The Native Image Generator utility (Ngen.exe) allows you to run the JIT compiler on your assembly’s MSIL and generate native machine code which is cached to disk. After the image is created .NET runtime will use the image to run the code rather than from the hard disk. Running Ngen.exe on an assembly potentially allows the assembly to load and execute faster, because it restores code and data structures from the native image cache rather than generating them dynamically.
Below are some points to be remembered for Native Image Generator:-
• Native images load faster than MSIL because JIT compilation and type-safety verifications is eliminated.
• If you are sharing code between process Ngen.exe improves the performance significantly. As Native image generated
Windows PE file so a single DLL file can be shared across applications. By contrast JIT produced code are private to an assembly and cannot be shared.
• Native images enable code sharing between processes.
• Native images require more storage space and more time to generate.
• Startup time performance improves lot. We can get considerable gains when applications share component assemblies because after the first application has been started the shared components are already loaded for subsequent applications. If assemblies in an application must be loaded from the hard disk, does not benefit as much from native images because the hard disk access time shadows everything.
• Assemblies in GAC do not benefit from Native image generator as the loader performs extra validation on the strong named assemblies thus shadowing the benefits of Native Image Generator.
• If any of the assemblies change then Native image should also be updated.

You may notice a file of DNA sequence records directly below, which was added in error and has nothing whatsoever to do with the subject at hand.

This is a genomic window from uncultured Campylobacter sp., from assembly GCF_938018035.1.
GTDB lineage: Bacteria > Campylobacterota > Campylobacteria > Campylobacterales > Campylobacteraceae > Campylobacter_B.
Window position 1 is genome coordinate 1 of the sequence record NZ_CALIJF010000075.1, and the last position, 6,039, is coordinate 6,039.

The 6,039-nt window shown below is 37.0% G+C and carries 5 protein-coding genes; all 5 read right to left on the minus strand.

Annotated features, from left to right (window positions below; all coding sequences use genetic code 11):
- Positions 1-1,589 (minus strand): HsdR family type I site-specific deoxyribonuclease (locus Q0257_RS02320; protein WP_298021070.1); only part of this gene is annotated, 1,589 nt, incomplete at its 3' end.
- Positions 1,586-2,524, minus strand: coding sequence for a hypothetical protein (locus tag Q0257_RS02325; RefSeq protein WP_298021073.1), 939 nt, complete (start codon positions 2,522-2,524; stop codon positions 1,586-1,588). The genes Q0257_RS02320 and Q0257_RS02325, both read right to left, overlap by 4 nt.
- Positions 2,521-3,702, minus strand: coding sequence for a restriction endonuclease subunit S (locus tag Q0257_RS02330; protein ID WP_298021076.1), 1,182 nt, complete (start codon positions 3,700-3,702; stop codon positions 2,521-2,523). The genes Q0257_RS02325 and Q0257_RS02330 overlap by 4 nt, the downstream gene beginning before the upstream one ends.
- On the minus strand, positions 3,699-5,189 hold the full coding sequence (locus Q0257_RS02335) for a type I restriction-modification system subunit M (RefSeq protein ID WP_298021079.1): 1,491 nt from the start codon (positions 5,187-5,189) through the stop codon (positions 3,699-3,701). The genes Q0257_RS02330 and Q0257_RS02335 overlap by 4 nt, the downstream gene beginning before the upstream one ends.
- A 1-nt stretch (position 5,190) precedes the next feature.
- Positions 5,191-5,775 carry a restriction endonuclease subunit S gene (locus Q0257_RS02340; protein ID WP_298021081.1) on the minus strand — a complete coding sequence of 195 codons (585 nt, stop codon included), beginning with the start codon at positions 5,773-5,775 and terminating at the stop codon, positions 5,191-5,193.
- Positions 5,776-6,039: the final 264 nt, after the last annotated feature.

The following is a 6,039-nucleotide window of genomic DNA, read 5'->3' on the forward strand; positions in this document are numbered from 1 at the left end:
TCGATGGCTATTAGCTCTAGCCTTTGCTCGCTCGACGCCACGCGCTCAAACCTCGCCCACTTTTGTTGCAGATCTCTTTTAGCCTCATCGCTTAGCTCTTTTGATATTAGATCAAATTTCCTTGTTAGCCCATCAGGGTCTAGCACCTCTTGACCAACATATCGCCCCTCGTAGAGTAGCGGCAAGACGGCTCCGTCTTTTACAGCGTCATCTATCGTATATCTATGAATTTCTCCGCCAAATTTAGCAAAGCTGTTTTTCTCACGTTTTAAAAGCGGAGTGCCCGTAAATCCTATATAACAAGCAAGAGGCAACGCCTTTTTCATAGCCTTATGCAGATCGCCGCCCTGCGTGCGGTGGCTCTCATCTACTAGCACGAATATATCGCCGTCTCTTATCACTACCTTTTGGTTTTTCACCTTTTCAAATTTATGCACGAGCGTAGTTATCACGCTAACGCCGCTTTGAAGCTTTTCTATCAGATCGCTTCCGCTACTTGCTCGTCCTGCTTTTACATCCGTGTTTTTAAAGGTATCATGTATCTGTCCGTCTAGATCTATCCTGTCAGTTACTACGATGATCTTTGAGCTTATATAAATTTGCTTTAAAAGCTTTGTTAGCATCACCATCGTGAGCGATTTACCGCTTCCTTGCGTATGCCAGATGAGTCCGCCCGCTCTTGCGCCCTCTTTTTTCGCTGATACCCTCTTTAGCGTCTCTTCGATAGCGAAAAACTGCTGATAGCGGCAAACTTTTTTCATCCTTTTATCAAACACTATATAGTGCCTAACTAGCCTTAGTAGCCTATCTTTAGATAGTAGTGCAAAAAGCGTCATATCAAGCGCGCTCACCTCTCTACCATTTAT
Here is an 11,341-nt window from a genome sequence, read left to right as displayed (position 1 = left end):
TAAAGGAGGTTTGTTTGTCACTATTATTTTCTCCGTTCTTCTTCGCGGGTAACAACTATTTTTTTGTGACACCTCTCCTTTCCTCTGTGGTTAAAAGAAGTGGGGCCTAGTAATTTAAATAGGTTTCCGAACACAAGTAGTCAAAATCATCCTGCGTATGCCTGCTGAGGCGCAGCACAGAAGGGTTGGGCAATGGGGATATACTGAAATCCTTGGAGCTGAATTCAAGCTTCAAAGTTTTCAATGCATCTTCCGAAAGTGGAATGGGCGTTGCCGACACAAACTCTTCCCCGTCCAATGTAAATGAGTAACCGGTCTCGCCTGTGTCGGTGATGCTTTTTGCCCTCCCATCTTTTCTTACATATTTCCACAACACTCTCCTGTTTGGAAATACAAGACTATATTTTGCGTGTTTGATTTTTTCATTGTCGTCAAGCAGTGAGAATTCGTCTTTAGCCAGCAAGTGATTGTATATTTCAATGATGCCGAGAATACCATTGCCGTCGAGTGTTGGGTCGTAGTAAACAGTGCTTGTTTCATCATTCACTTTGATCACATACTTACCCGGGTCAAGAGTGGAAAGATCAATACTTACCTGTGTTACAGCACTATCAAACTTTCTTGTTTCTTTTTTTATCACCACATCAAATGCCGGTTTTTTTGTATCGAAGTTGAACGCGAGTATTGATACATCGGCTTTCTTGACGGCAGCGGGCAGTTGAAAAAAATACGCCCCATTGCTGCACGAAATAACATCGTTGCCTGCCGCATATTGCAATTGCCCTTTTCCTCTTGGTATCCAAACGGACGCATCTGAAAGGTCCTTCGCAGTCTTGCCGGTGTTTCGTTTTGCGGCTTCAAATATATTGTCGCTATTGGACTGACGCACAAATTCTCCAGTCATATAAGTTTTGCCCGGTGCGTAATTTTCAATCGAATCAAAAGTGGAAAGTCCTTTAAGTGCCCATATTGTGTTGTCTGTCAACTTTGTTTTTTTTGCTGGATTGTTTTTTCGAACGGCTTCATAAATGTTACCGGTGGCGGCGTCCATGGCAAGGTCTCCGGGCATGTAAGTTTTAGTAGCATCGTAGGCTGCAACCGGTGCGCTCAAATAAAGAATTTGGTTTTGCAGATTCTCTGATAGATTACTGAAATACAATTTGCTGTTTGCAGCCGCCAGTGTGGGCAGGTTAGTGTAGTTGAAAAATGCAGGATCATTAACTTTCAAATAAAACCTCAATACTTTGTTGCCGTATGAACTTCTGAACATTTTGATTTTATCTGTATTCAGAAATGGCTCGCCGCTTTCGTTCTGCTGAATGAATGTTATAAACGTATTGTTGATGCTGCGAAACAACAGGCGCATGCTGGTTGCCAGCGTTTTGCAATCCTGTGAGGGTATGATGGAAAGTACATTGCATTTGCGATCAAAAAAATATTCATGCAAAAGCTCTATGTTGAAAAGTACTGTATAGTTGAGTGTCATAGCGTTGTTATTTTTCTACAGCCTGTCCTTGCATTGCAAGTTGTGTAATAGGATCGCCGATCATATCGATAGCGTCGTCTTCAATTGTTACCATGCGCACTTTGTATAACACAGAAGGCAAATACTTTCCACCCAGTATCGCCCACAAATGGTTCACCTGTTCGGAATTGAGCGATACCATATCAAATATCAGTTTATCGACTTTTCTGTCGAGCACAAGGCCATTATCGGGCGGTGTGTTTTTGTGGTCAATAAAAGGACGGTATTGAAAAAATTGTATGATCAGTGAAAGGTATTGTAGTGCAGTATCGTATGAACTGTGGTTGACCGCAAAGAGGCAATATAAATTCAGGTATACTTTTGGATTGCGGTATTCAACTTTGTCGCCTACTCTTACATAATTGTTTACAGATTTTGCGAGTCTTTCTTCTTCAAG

• You should have administrative privilege for running Ngen.exe.
• While this can fasten, your application startup times as the code is
statically compiled but it can be somewhat slower than the code generated dynamically by the JIT compiler. Therefore, you need to compare how the whole application performance with Ngen.exe and with out it.
To run Ngen.exe, use the following command line.
ngen.exe install <assemblyname>
This will synchronously precompile the specified assembly and all of its dependencies. The generated native images are stored in the native image cache.
In .NET Framework 2.0 there is a service (.NET Runtime Optimization Service) which can precompile managed assemblies in the background. You can schedule your assemblies to be precompiled asynchronously by queuing them up with the NGEN Service. Use the following command line.
Ngen.exe install <assemblyname> /queue :<priority>
Assemblies, which are critical to your application’s start up time, should be precompiled either synchronously or asynchronously with priority 1. Priority 1 and 2 assemblies are precompiled aggressively while Priority 3 assemblies are only precompiled during machine idle-time. Synchronously precompiling your critical assemblies guarantees that the native images will be available prior to
the first time your end user launches the application but increases the time taken to run your application’s set up program.
You can uninstall an assembly and its dependencies (if no other assemblies are dependent on them) from the native image cache by running the following command.
ngen.exe uninstall <assemblyname>
Native images created using Ngen.exe cannot be deployed; instead, they need to be created on the end user’s machine. These commands therefore need to be issued as part of the application’s setup program. Visual Studio .NET can be used to implement this behavior by defining custom actions in a Microsoft Installer (MSI) package.
Note:- One of the things the interviewer will expect to be answered is what scenario will use a Native Image generator. Best is to say that we first need to test the application performance with Native Image and with out it and then make a decision. If we see that we have considerable performance difference we can then use native image generator.
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